MOST adults will be qualified to at least level 3 for the first time if the Learning and Skills Council meets achievement targets announced this week.
The targets will form a central part of the council's corporate plan, the document which sets out what the national council expects to be achieved by its 47 local organisations around the country by 2004.
It says 52 per cent of adults must be at level 3, compared with 47 per cent in 2000.
It also wants to see 80 per cent of 16 to 18-year-olds in some form of structured learning, compared with 75 per cent in 2000. It wants the number of people who have achieved level 2 by age 19 to increase from 75 to 85 per cent; and the number of 19-year-olds at level 3 to be up from 51 per cent to 55 per cent.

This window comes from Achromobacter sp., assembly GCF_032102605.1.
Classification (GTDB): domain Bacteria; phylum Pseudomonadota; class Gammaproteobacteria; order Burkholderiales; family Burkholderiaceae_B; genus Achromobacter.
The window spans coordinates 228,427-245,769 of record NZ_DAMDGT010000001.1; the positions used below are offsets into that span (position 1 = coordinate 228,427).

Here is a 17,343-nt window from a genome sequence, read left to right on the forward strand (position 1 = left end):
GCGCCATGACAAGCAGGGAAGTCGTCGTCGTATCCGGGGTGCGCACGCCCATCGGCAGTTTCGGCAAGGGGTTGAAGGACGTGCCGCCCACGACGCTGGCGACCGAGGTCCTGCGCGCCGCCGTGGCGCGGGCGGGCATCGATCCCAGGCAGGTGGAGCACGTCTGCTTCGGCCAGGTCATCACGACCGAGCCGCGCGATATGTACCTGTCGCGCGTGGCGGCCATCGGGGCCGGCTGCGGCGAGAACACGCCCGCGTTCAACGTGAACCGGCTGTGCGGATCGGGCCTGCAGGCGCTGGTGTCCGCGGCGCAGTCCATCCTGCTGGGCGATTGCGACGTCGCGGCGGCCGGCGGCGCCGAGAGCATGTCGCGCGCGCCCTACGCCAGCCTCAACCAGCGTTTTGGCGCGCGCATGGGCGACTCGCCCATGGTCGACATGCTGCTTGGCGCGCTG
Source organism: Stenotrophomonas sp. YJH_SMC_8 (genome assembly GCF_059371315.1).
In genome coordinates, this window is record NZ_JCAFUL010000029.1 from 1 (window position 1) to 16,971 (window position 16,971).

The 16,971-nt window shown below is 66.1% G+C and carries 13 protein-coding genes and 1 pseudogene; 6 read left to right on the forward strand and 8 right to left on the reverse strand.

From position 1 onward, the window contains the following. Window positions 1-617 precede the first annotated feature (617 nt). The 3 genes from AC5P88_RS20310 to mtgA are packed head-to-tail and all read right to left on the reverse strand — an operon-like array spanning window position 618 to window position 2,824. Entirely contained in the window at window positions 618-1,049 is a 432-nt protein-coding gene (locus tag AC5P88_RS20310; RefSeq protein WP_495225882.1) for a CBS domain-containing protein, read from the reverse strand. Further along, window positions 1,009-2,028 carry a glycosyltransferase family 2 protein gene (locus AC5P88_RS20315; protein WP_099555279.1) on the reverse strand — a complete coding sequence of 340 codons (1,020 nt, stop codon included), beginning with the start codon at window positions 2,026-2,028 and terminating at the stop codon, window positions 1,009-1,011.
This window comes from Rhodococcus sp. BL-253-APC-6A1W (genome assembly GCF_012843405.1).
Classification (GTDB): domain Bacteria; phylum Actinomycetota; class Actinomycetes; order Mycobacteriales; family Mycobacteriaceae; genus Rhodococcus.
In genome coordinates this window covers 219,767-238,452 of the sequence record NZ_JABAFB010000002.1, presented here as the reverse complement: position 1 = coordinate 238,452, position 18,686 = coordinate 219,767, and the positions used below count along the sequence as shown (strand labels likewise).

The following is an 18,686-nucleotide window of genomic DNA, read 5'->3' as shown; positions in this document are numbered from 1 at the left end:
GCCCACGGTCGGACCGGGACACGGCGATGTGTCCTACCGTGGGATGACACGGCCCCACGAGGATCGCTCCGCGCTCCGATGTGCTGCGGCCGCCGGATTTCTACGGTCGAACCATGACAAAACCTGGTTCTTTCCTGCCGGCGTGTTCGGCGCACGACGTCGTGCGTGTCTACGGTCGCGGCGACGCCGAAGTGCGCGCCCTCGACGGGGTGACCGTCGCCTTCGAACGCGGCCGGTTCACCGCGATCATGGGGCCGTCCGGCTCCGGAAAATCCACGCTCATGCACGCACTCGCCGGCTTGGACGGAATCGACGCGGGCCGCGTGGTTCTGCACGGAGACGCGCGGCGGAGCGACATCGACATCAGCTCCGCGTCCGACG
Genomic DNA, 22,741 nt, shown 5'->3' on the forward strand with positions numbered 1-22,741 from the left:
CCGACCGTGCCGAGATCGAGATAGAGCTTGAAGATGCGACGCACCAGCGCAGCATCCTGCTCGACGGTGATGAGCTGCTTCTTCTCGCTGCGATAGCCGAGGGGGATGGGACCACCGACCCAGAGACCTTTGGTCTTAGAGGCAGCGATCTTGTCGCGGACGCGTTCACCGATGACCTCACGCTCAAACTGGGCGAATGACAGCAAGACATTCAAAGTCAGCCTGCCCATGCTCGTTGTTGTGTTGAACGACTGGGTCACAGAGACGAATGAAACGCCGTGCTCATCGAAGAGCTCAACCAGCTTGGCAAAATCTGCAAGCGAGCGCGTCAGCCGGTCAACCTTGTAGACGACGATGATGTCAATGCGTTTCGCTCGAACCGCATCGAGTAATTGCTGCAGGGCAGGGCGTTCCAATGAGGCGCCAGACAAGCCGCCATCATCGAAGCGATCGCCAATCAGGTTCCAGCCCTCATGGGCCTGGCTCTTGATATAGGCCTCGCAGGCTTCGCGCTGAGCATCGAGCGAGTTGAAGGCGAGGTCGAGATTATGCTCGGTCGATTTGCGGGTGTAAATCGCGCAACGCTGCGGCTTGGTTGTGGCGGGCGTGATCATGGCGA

These targets amount to the performance milestone by which the LSC will be judged four years after it was founded in April, taking over funding responsibility for colleges and the educational functions of the old Training and Enterprise Councils.
They sit alongside the LSC's commitment to reduce the current total of seven million adults with basic numeracy and literacy problems by 750,000 by 2004.